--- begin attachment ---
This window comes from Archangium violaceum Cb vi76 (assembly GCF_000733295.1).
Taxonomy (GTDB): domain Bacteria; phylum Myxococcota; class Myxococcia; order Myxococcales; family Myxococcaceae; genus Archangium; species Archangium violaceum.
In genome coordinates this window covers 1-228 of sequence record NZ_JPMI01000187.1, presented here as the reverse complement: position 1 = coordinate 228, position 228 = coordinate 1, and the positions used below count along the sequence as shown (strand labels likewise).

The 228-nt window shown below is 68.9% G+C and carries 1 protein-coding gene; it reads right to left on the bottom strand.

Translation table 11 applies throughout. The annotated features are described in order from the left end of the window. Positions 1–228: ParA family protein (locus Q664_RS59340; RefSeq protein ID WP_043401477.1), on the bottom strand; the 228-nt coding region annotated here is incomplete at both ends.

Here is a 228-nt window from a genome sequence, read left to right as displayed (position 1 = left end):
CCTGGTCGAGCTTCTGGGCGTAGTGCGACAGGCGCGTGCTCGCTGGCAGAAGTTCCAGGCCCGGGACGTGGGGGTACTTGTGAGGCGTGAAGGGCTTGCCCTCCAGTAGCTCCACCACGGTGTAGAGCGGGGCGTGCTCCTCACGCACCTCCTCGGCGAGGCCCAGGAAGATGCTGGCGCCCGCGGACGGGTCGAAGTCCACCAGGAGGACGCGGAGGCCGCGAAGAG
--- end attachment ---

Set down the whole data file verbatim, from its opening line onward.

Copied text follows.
This window comes from Archangium violaceum Cb vi76 (assembly GCF_000733295.1).
Taxonomy (GTDB): domain Bacteria; phylum Myxococcota; class Myxococcia; order Myxococcales; family Myxococcaceae; genus Archangium; species Archangium violaceum.
In genome coordinates this window covers 1-228 of sequence record NZ_JPMI01000187.1, presented here as the reverse complement: position 1 = coordinate 228, position 228 = coordinate 1, and the positions used below count along the sequence as shown (strand labels likewise).

The 228-nt window shown below is 68.9% G+C and carries 1 protein-coding gene; it reads right to left on the bottom strand.

Translation table 11 applies throughout. The annotated features are described in order from the left end of the window. Positions 1–228: ParA family protein (locus Q664_RS59340; RefSeq protein ID WP_043401477.1), on the bottom strand; the 228-nt coding region annotated here is incomplete at both ends.

Here is a 228-nt window from a genome sequence, read left to right as displayed (position 1 = left end):
CCTGGTCGAGCTTCTGGGCGTAGTGCGACAGGCGCGTGCTCGCTGGCAGAAGTTCCAGGCCCGGGACGTGGGGGTACTTGTGAGGCGTGAAGGGCTTGCCCTCCAGTAGCTCCACCACGGTGTAGAGCGGGGCGTGCTCCTCACGCACCTCCTCGGCGAGGCCCAGGAAGATGCTGGCGCCCGCGGACGGGTCGAAGTCCACCAGGAGGACGCGGAGGCCGCGAAGAG